This recipe is perfect for anyone who has whey left over from the yoghurt making process and is wondering what to do with it.
We’ve been making our own yoghurt in the slow cooker for a few years now as it’s super simple to do. The only ingredients needed are milk and half a cup of the previous batch of yoghurt.
And for most of that time we’ve been feeding the left over protein rich whey to our chickens as we noticed a big increase in egg production whenever they were fed whey.
Sadly, a fox got to our chickens and we were left wondering with what to do with the whey.
Hey, presto, ricotta!
Making ricotta is surprisingly easy and takes around 45 minutes.
It’s a simple process of heating whey and full cream milk together. The whey causes the milk solids to separate from the buttermilk. These solids clump together into a soft cheese we know as ricotta.
The milk must be full cream milk, however, UHT milk is also suitable as long as it is full cream.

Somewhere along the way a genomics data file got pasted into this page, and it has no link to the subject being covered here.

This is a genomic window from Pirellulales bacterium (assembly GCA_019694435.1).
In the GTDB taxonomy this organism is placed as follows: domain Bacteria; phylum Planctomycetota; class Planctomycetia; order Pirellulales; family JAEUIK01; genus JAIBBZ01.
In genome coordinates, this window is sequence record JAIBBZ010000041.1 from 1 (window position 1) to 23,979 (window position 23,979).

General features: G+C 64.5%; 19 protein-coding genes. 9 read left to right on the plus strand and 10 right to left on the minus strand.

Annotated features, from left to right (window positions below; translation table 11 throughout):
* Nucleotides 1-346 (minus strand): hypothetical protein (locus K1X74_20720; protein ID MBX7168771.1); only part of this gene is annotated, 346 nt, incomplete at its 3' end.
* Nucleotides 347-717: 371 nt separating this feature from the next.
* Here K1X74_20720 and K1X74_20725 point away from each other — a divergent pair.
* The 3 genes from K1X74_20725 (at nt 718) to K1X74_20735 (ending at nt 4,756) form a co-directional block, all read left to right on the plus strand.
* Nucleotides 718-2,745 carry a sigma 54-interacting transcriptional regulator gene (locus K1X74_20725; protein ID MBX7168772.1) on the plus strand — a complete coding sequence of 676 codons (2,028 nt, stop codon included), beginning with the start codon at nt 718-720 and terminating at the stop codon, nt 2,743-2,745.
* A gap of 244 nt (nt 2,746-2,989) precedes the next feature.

1 cup of whey to 1 litre of full cream milk
When I made the recipe I had 3 cups of whey, and added 3 litres of full cream milk. This amount made 500 g of ricotta.
Keeping the ratio of 1 cup of whey to 1 litre of full cream milk, pour into a large saucepan and whisk.
Then, heat without stirring.
Remove from heat when the temperature reaches 180° F.
Allow to sit for 15 minutes.
Using a slotted spoon, put the ricotta in a colander lined with cheese cloth and leave to drain for 15 minutes.
Put the ricotta into a storage container and break up the curds with a fork.
The ricotta will keep in to fridge for 4 – 7 days and can be frozen for up to 3 months.
It’s that easy!
If you like a creamier ricotta, stir through a little cream. Delicious!
The cheapest ricotta at Aldi cost 0.77¢ per 100 grams.
Using UHT full cream milk I was able to make ricotta for 0.36¢ per 100 grams.
500 g of Aldi ricotta costs $3.85, whilst homemade ricotta at the same weight cost $1.80.
That’s a saving of $2.05.
It’s not a huge savings, but what I really like about it is that we’re not throwing away the left over whey from yoghurt making. And that’s a win – win.